The human cost of austerity budget cuts
Posted July 6, 2010on:
Reference: The human cost of austerity budget cuts, Bangkok Post, July 6, 2010
All British citizens, regardless of income, receive cash payments from their government equal to 50,000 Baht per year if they have one child, 86,000 per year if they have two, and 120,000 Baht/year if they have three children. Such is the largess of a nation that has become used to the idea of being fabulously wealthy.
Even if you ignore the market value of free housing, citizens on welfare receive the equivalent of 300,000 Baht per year – about twice the salary of a mid-level government officer with a college degree in Thailand.
Sadly for these welfare recipients, reality has caught up with the West. The extreme concentration of wealth and the huge divide between rich and poor nations have been eroding of late helped along by the financial crisis of 2008 and the Euro crisis of 2010.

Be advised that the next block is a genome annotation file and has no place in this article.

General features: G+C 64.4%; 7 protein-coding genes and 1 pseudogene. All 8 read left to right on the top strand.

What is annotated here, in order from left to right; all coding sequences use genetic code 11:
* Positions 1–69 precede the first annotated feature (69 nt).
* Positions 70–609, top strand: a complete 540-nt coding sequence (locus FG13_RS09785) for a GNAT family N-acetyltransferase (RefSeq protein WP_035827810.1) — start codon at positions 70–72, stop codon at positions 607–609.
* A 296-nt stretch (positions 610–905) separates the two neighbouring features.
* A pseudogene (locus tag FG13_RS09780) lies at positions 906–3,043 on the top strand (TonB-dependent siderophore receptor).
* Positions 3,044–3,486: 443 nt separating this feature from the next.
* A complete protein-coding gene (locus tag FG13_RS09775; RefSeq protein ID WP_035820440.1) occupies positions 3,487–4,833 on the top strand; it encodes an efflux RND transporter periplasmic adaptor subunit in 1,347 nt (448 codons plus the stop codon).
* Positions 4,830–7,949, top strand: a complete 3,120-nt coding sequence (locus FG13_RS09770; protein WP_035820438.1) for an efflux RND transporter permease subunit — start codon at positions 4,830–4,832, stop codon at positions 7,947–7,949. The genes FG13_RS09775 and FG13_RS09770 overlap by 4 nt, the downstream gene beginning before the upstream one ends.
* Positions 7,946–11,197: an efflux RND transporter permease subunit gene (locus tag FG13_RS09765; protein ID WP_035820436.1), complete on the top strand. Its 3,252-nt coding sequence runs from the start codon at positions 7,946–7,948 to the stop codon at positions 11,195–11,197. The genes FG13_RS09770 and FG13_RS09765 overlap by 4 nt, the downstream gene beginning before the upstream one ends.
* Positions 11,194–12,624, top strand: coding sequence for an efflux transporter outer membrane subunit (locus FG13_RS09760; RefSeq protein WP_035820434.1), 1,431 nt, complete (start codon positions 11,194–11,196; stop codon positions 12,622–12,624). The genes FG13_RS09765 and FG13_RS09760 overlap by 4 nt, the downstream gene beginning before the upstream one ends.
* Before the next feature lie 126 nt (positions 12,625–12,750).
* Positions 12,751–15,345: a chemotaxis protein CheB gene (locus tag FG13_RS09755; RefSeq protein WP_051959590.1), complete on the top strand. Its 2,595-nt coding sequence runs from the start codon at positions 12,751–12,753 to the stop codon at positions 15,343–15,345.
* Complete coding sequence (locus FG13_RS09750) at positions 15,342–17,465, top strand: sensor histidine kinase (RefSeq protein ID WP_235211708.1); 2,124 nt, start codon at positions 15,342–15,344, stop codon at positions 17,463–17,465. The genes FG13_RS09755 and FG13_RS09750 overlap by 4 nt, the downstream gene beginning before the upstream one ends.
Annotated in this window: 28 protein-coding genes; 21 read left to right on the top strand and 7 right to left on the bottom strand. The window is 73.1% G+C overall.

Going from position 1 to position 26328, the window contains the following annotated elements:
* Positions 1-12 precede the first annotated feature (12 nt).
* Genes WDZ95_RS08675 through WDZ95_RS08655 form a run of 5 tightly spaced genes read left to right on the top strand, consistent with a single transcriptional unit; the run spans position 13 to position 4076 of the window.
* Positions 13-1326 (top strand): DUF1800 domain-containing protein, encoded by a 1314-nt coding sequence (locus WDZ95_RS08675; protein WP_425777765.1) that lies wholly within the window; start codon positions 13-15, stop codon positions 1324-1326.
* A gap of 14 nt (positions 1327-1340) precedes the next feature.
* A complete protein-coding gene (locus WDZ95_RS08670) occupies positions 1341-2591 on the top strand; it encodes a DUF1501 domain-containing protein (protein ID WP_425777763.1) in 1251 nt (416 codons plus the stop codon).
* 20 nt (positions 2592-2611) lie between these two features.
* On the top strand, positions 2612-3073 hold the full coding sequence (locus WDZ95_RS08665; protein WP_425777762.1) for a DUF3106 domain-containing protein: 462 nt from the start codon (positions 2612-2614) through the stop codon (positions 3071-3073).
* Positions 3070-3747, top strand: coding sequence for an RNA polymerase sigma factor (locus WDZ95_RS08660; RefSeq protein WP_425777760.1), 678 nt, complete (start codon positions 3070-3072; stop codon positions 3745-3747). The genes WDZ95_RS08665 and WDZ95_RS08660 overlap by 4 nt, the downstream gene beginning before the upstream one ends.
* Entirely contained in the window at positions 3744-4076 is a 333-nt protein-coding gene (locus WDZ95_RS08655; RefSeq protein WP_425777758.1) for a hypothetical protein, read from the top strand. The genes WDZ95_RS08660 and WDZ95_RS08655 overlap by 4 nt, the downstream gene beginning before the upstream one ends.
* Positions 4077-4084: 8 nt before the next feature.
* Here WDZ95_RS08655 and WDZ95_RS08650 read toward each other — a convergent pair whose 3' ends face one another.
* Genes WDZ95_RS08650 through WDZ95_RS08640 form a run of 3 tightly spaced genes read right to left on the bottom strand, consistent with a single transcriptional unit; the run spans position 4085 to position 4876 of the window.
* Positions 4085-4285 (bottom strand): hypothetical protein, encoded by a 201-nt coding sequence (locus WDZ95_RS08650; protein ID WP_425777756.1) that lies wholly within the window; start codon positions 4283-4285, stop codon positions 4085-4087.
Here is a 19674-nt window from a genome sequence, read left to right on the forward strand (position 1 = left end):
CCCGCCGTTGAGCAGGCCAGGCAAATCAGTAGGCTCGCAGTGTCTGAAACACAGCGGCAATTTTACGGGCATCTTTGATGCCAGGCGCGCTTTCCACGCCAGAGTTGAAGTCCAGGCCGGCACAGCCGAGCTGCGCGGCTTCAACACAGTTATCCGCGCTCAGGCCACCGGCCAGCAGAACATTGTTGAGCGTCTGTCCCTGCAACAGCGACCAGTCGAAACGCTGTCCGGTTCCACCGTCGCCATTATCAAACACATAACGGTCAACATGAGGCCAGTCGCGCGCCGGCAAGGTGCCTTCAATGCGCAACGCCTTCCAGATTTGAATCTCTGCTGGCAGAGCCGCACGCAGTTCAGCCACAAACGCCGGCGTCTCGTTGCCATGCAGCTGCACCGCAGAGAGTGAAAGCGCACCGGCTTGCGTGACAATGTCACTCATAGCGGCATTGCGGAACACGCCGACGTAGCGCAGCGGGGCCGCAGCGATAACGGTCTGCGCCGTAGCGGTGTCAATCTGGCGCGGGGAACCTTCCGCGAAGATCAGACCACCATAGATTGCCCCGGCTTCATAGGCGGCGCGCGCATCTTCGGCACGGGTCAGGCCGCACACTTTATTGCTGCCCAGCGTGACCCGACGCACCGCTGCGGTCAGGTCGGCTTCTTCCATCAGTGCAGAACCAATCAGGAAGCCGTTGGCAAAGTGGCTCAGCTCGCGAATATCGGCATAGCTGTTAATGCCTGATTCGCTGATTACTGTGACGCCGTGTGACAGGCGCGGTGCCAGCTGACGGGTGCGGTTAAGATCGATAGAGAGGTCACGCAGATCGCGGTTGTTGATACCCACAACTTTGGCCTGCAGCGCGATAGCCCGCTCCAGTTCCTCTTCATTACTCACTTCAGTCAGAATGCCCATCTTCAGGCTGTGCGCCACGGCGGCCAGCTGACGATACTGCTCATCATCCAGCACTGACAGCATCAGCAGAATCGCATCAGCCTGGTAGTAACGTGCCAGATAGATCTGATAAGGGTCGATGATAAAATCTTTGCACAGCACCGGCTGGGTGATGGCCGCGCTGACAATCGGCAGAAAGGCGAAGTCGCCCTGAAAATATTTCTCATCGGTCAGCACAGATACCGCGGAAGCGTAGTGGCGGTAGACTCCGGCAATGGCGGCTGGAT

It now appears that the rich nations are not as relatively rich as they once were and so they now find themselves having to take so called “austerity measures” to balance their budget as a way of keeping the value of their sovereign debt and that of their currency from collapse.
One of the proposed measures is to cut welfare payments by 20% – from 300,000 to 240,000 Baht per year and we are asked by analysts to feel sorry for those affected because the welfare cut will raise alcohol related deaths by 2.8% (Human cost of austerity budget cuts, Bangkok Post, July 6, 2010).
I am sure good natured Thais will commiserate with the misery of the West but it would be difficult for Thais working very hard to eke out a living on 9,000 Baht per month or less to shed a tear for welfare recipients limited to monthly handouts of a mere 20,000 Baht.
What they might be tempted to do instead is to advise Westerners to get used a new reality of globalization that includes a gradual easing of the extreme disparity in wealth between the rich nations and the developing world.